Chicago Maps (CTA)
Chicago was built on a grid system that makes it one of the easiest big cities to navigate. Every half-mile, which is about equal to four city blocks, there is a major thoroughfare. The starting point for the grid is at the intersection of State and Madison in the downtown Loop. State Street runs north/south and Madison runs east/west. Addresses typically increase by 100 with each block (except downtown where streets do not always correspond to a full block). Slightly off-setting the perfect grid are diagonal streets, such as Milwaukee, Archer, Lincoln and Clybourn avenues. These main arteries of travel are convenient to cut across the city, but can make certain intersections (where six streets merge) quite chaotic.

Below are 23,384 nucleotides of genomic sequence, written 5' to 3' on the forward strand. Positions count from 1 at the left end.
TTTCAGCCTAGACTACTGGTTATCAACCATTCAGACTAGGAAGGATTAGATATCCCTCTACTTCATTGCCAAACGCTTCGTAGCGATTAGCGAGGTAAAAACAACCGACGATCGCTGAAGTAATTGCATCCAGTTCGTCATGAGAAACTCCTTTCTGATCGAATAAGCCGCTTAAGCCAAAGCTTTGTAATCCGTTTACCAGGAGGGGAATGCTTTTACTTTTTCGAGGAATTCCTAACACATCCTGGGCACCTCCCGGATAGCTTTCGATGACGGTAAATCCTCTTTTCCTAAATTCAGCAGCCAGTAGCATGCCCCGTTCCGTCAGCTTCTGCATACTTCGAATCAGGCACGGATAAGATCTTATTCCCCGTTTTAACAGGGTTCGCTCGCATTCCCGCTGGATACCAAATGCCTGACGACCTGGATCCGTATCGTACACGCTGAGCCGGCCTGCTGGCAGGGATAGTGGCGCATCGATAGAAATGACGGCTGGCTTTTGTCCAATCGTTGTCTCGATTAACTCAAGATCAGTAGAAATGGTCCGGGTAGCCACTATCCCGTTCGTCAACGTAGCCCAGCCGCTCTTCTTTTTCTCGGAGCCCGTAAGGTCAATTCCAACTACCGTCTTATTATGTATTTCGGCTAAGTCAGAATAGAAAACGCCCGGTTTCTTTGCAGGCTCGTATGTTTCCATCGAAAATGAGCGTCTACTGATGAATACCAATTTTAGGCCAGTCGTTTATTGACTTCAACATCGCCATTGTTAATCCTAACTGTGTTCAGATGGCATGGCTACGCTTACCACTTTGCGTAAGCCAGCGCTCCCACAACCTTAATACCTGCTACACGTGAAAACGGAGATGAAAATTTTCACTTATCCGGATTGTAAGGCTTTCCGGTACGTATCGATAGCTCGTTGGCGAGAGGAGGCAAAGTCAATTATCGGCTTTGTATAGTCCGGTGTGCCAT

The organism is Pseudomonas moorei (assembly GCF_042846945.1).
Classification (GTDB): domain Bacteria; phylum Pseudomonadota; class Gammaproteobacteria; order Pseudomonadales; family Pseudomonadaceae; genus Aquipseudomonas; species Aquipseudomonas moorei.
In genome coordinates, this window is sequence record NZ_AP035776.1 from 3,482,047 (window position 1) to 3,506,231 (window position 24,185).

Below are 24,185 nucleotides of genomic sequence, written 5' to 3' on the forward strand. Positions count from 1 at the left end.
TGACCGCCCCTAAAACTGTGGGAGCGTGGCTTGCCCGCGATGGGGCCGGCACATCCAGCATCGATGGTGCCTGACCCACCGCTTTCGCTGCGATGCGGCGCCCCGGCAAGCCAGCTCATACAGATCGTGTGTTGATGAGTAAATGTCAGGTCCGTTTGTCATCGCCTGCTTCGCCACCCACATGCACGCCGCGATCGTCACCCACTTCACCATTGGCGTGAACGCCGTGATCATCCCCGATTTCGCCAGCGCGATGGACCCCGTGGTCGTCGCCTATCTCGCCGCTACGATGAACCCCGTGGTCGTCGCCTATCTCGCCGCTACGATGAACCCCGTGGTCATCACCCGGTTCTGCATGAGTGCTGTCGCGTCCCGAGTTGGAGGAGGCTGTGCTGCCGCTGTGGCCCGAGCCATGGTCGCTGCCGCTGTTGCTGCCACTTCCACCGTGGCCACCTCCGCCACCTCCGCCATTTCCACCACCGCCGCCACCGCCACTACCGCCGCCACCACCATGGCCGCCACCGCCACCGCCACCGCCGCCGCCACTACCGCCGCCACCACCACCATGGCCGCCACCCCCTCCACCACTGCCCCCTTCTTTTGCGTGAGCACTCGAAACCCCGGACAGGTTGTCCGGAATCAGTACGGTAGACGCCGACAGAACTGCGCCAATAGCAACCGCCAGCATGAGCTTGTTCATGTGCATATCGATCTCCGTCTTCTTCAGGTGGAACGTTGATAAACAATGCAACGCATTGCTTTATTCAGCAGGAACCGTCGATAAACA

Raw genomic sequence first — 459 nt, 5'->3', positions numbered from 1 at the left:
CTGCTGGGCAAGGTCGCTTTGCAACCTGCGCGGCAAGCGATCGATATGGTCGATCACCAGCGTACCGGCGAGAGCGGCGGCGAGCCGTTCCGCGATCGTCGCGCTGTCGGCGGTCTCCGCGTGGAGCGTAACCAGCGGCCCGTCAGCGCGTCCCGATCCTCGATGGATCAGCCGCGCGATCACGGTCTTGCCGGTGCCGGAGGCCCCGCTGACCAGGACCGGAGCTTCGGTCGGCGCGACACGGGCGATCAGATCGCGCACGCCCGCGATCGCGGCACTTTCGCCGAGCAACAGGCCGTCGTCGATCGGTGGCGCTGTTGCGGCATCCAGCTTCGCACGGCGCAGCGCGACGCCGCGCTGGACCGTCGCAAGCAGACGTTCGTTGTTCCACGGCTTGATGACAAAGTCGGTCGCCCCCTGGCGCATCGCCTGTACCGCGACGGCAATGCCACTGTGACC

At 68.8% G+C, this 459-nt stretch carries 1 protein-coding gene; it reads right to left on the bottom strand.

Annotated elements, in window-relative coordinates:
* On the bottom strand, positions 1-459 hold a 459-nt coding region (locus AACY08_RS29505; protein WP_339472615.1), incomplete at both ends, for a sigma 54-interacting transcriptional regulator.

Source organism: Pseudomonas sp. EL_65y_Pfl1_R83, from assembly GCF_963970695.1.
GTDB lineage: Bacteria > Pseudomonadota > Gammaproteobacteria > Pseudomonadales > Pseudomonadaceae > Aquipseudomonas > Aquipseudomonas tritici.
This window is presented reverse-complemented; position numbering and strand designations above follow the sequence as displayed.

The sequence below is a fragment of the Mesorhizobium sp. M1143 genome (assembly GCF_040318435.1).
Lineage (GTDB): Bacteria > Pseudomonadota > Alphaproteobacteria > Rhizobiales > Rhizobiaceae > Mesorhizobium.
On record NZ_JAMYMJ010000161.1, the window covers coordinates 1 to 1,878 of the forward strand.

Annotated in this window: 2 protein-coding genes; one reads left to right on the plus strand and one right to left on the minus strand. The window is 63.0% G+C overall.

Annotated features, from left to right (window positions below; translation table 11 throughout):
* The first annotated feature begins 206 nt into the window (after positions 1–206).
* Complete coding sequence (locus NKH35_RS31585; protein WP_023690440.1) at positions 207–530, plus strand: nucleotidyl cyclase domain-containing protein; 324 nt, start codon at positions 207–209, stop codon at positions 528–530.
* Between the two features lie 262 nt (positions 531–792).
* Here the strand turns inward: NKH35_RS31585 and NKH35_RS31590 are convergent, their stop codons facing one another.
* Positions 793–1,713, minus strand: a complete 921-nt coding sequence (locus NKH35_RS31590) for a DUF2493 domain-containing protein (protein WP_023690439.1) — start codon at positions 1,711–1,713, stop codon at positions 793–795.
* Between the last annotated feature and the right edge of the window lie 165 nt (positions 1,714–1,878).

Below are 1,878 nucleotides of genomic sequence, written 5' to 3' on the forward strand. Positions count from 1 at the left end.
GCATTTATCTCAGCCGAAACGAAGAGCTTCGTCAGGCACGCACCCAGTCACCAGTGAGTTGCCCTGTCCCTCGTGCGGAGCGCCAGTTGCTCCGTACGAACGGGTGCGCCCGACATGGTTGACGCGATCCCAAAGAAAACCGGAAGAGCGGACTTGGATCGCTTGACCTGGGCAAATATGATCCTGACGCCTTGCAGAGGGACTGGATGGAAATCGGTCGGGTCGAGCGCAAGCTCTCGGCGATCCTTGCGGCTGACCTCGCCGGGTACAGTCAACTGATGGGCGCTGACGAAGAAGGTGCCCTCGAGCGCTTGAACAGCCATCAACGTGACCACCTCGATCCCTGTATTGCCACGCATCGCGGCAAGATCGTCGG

When it comes to public transportation, Chicago has an efficient network of above-ground and underground trains, nicknamed the "L," as well as a full system of buses to take you where you need to go. The L routes convene in the center of the city where the trains “loop” around downtown. Buses fill in the gaps where the L lacks service and provide an easy means for getting from point A to point B.
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Courtesy of the Chicago Transit Authority
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